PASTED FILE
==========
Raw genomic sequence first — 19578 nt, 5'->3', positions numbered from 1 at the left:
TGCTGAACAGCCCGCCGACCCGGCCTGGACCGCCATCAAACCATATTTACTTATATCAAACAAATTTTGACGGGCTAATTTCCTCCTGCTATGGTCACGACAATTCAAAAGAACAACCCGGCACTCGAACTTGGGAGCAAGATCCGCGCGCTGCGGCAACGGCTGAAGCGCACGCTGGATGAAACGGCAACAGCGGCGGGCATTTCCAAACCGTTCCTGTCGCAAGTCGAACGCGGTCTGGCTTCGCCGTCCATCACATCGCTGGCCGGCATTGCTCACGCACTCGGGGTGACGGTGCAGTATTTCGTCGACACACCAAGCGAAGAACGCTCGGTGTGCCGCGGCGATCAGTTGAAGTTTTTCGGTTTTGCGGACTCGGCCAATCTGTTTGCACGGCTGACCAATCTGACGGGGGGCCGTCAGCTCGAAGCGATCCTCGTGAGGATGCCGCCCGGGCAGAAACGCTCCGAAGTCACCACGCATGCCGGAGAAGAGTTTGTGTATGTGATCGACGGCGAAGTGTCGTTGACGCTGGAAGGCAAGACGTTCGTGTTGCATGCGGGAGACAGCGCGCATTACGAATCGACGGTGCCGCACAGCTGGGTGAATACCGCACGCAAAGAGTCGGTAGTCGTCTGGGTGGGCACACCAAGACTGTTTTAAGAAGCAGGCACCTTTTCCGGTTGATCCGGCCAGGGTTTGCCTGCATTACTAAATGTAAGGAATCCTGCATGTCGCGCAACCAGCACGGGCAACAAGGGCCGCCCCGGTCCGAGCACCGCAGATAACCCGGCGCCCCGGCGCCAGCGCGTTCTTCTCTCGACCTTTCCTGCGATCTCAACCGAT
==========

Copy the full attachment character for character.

Raw genomic sequence first — 19578 nt, 5'->3', positions numbered from 1 at the left:
TGCTGAACAGCCCGCCGACCCGGCCTGGACCGCCATCAAACCATATTTACTTATATCAAACAAATTTTGACGGGCTAATTTCCTCCTGCTATGGTCACGACAATTCAAAAGAACAACCCGGCACTCGAACTTGGGAGCAAGATCCGCGCGCTGCGGCAACGGCTGAAGCGCACGCTGGATGAAACGGCAACAGCGGCGGGCATTTCCAAACCGTTCCTGTCGCAAGTCGAACGCGGTCTGGCTTCGCCGTCCATCACATCGCTGGCCGGCATTGCTCACGCACTCGGGGTGACGGTGCAGTATTTCGTCGACACACCAAGCGAAGAACGCTCGGTGTGCCGCGGCGATCAGTTGAAGTTTTTCGGTTTTGCGGACTCGGCCAATCTGTTTGCACGGCTGACCAATCTGACGGGGGGCCGTCAGCTCGAAGCGATCCTCGTGAGGATGCCGCCCGGGCAGAAACGCTCCGAAGTCACCACGCATGCCGGAGAAGAGTTTGTGTATGTGATCGACGGCGAAGTGTCGTTGACGCTGGAAGGCAAGACGTTCGTGTTGCATGCGGGAGACAGCGCGCATTACGAATCGACGGTGCCGCACAGCTGGGTGAATACCGCACGCAAAGAGTCGGTAGTCGTCTGGGTGGGCACACCAAGACTGTTTTAAGAAGCAGGCACCTTTTCCGGTTGATCCGGCCAGGGTTTGCCTGCATTACTAAATGTAAGGAATCCTGCATGTCGCGCAACCAGCACGGGCAACAAGGGCCGCCCCGGTCCGAGCACCGCAGATAACCCGGCGCCCCGGCGCCAGCGCGTTCTTCTCTCGACCTTTCCTGCGATCTCAACCGAT